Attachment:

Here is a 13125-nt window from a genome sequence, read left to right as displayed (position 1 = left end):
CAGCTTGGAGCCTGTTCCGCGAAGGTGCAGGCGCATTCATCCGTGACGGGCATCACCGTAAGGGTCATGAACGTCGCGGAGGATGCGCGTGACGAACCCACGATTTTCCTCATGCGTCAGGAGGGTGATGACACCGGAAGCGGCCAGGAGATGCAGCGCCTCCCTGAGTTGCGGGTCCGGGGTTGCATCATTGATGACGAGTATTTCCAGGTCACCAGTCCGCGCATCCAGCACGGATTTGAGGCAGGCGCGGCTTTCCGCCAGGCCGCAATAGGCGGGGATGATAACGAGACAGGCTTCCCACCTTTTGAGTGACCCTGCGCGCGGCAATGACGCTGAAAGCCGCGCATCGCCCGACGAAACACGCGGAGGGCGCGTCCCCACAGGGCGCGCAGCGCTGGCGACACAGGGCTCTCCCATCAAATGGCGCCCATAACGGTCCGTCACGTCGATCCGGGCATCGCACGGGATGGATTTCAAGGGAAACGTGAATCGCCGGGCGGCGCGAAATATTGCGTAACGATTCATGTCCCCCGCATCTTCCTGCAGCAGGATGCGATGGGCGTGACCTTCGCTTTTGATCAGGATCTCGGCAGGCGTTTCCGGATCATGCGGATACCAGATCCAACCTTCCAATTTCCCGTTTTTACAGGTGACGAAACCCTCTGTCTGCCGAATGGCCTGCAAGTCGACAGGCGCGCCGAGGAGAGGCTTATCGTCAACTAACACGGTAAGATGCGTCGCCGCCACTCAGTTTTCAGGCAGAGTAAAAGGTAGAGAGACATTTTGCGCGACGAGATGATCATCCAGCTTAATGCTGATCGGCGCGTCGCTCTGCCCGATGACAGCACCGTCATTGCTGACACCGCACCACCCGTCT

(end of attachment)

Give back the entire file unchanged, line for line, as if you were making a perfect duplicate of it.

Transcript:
Here is a 13125-nt window from a genome sequence, read left to right as displayed (position 1 = left end):
CAGCTTGGAGCCTGTTCCGCGAAGGTGCAGGCGCATTCATCCGTGACGGGCATCACCGTAAGGGTCATGAACGTCGCGGAGGATGCGCGTGACGAACCCACGATTTTCCTCATGCGTCAGGAGGGTGATGACACCGGAAGCGGCCAGGAGATGCAGCGCCTCCCTGAGTTGCGGGTCCGGGGTTGCATCATTGATGACGAGTATTTCCAGGTCACCAGTCCGCGCATCCAGCACGGATTTGAGGCAGGCGCGGCTTTCCGCCAGGCCGCAATAGGCGGGGATGATAACGAGACAGGCTTCCCACCTTTTGAGTGACCCTGCGCGCGGCAATGACGCTGAAAGCCGCGCATCGCCCGACGAAACACGCGGAGGGCGCGTCCCCACAGGGCGCGCAGCGCTGGCGACACAGGGCTCTCCCATCAAATGGCGCCCATAACGGTCCGTCACGTCGATCCGGGCATCGCACGGGATGGATTTCAAGGGAAACGTGAATCGCCGGGCGGCGCGAAATATTGCGTAACGATTCATGTCCCCCGCATCTTCCTGCAGCAGGATGCGATGGGCGTGACCTTCGCTTTTGATCAGGATCTCGGCAGGCGTTTCCGGATCATGCGGATACCAGATCCAACCTTCCAATTTCCCGTTTTTACAGGTGACGAAACCCTCTGTCTGCCGAATGGCCTGCAAGTCGACAGGCGCGCCGAGGAGAGGCTTATCGTCAACTAACACGGTAAGATGCGTCGCCGCCACTCAGTTTTCAGGCAGAGTAAAAGGTAGAGAGACATTTTGCGCGACGAGATGATCATCCAGCTTAATGCTGATCGGCGCGTCGCTCTGCCCGATGACAGCACCGTCATTGCTGACACCGCACCACCCGTCT